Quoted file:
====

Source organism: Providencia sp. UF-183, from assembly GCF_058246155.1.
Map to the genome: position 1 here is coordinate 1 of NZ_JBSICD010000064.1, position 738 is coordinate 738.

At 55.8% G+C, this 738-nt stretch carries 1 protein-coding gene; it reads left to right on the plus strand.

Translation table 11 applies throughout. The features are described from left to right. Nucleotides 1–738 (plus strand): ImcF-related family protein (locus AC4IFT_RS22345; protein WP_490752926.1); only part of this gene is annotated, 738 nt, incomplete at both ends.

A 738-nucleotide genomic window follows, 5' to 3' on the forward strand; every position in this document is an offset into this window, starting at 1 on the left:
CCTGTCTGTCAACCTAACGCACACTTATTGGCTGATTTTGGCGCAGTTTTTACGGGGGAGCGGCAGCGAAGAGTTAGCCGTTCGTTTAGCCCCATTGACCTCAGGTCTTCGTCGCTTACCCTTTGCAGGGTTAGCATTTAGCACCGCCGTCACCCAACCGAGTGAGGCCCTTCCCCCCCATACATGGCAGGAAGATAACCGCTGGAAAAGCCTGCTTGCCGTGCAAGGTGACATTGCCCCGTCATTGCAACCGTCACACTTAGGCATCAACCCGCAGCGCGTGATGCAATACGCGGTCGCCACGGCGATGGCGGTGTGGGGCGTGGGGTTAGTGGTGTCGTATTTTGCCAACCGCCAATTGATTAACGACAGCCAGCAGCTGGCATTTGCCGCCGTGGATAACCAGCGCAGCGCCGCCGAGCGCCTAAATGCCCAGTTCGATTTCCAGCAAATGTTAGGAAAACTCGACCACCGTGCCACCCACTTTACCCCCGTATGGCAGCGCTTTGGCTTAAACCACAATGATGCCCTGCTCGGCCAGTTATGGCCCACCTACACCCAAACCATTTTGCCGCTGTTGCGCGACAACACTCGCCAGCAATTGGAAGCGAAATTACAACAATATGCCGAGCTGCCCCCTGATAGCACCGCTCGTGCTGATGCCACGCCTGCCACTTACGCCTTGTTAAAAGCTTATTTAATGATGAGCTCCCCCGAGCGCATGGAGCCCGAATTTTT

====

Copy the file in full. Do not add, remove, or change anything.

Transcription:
Source organism: Providencia sp. UF-183, from assembly GCF_058246155.1.
Map to the genome: position 1 here is coordinate 1 of NZ_JBSICD010000064.1, position 738 is coordinate 738.

At 55.8% G+C, this 738-nt stretch carries 1 protein-coding gene; it reads left to right on the plus strand.

Translation table 11 applies throughout. The features are described from left to right. Nucleotides 1–738 (plus strand): ImcF-related family protein (locus AC4IFT_RS22345; protein WP_490752926.1); only part of this gene is annotated, 738 nt, incomplete at both ends.

A 738-nucleotide genomic window follows, 5' to 3' on the forward strand; every position in this document is an offset into this window, starting at 1 on the left:
CCTGTCTGTCAACCTAACGCACACTTATTGGCTGATTTTGGCGCAGTTTTTACGGGGGAGCGGCAGCGAAGAGTTAGCCGTTCGTTTAGCCCCATTGACCTCAGGTCTTCGTCGCTTACCCTTTGCAGGGTTAGCATTTAGCACCGCCGTCACCCAACCGAGTGAGGCCCTTCCCCCCCATACATGGCAGGAAGATAACCGCTGGAAAAGCCTGCTTGCCGTGCAAGGTGACATTGCCCCGTCATTGCAACCGTCACACTTAGGCATCAACCCGCAGCGCGTGATGCAATACGCGGTCGCCACGGCGATGGCGGTGTGGGGCGTGGGGTTAGTGGTGTCGTATTTTGCCAACCGCCAATTGATTAACGACAGCCAGCAGCTGGCATTTGCCGCCGTGGATAACCAGCGCAGCGCCGCCGAGCGCCTAAATGCCCAGTTCGATTTCCAGCAAATGTTAGGAAAACTCGACCACCGTGCCACCCACTTTACCCCCGTATGGCAGCGCTTTGGCTTAAACCACAATGATGCCCTGCTCGGCCAGTTATGGCCCACCTACACCCAAACCATTTTGCCGCTGTTGCGCGACAACACTCGCCAGCAATTGGAAGCGAAATTACAACAATATGCCGAGCTGCCCCCTGATAGCACCGCTCGTGCTGATGCCACGCCTGCCACTTACGCCTTGTTAAAAGCTTATTTAATGATGAGCTCCCCCGAGCGCATGGAGCCCGAATTTTT